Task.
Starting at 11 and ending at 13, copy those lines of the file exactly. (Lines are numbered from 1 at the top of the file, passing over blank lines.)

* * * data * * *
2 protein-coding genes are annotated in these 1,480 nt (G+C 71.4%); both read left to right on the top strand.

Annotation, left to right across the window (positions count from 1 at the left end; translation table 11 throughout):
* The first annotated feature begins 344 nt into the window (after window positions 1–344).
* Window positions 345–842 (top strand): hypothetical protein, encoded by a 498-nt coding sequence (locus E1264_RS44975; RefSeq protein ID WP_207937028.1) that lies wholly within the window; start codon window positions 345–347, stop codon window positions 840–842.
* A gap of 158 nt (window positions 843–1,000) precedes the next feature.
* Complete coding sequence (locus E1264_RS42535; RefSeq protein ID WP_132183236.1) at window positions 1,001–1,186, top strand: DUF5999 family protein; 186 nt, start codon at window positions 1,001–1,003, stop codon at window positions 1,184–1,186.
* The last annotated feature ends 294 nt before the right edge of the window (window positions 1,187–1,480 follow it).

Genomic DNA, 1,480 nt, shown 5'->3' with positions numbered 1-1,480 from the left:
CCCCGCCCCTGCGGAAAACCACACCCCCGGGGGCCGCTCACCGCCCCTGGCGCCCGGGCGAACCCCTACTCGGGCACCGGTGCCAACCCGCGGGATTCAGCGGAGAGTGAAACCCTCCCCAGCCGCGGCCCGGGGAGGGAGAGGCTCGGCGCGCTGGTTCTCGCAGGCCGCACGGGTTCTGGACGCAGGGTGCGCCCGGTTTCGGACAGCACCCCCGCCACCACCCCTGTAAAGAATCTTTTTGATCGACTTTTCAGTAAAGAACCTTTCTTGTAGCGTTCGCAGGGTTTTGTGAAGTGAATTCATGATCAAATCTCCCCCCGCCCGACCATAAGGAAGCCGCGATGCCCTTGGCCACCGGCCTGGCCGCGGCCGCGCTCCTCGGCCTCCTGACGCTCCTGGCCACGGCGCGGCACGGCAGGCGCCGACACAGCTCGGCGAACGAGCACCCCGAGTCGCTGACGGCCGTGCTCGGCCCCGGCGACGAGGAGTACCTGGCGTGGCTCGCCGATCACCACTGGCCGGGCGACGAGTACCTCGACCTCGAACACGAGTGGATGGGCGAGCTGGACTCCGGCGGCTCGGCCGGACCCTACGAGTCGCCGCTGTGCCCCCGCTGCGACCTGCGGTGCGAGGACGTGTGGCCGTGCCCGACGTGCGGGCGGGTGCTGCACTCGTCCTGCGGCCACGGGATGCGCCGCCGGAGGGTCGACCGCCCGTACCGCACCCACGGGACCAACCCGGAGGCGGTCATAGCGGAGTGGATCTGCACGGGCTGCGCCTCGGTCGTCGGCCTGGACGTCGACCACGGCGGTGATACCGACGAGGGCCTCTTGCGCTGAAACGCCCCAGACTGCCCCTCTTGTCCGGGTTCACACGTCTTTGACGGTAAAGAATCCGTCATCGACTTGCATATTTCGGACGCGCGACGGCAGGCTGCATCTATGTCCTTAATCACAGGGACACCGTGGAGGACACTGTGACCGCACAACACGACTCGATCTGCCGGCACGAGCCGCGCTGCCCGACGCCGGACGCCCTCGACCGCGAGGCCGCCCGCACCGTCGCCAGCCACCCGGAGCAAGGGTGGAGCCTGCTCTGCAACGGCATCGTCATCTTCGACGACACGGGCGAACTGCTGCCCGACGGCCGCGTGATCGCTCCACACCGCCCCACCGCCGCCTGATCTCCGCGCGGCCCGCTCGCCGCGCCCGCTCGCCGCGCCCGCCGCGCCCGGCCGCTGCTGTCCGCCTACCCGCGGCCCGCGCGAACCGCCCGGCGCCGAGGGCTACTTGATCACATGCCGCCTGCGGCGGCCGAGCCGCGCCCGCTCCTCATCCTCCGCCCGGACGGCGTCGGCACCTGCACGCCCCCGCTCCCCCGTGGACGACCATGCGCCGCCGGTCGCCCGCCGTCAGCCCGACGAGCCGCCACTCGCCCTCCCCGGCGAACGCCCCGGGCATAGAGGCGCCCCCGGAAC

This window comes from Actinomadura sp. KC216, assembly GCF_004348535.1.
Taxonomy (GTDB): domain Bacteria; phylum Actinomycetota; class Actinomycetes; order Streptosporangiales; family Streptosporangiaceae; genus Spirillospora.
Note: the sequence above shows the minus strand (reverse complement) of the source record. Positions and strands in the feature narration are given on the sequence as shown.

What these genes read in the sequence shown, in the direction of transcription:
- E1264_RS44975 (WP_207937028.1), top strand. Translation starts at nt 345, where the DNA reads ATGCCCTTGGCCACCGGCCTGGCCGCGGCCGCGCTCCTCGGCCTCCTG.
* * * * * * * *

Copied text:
Taxonomy (GTDB): domain Bacteria; phylum Actinomycetota; class Actinomycetes; order Streptosporangiales; family Streptosporangiaceae; genus Spirillospora.
Note: the sequence above shows the minus strand (reverse complement) of the source record. Positions and strands in the feature narration are given on the sequence as shown.

What these genes read in the sequence shown, in the direction of transcription: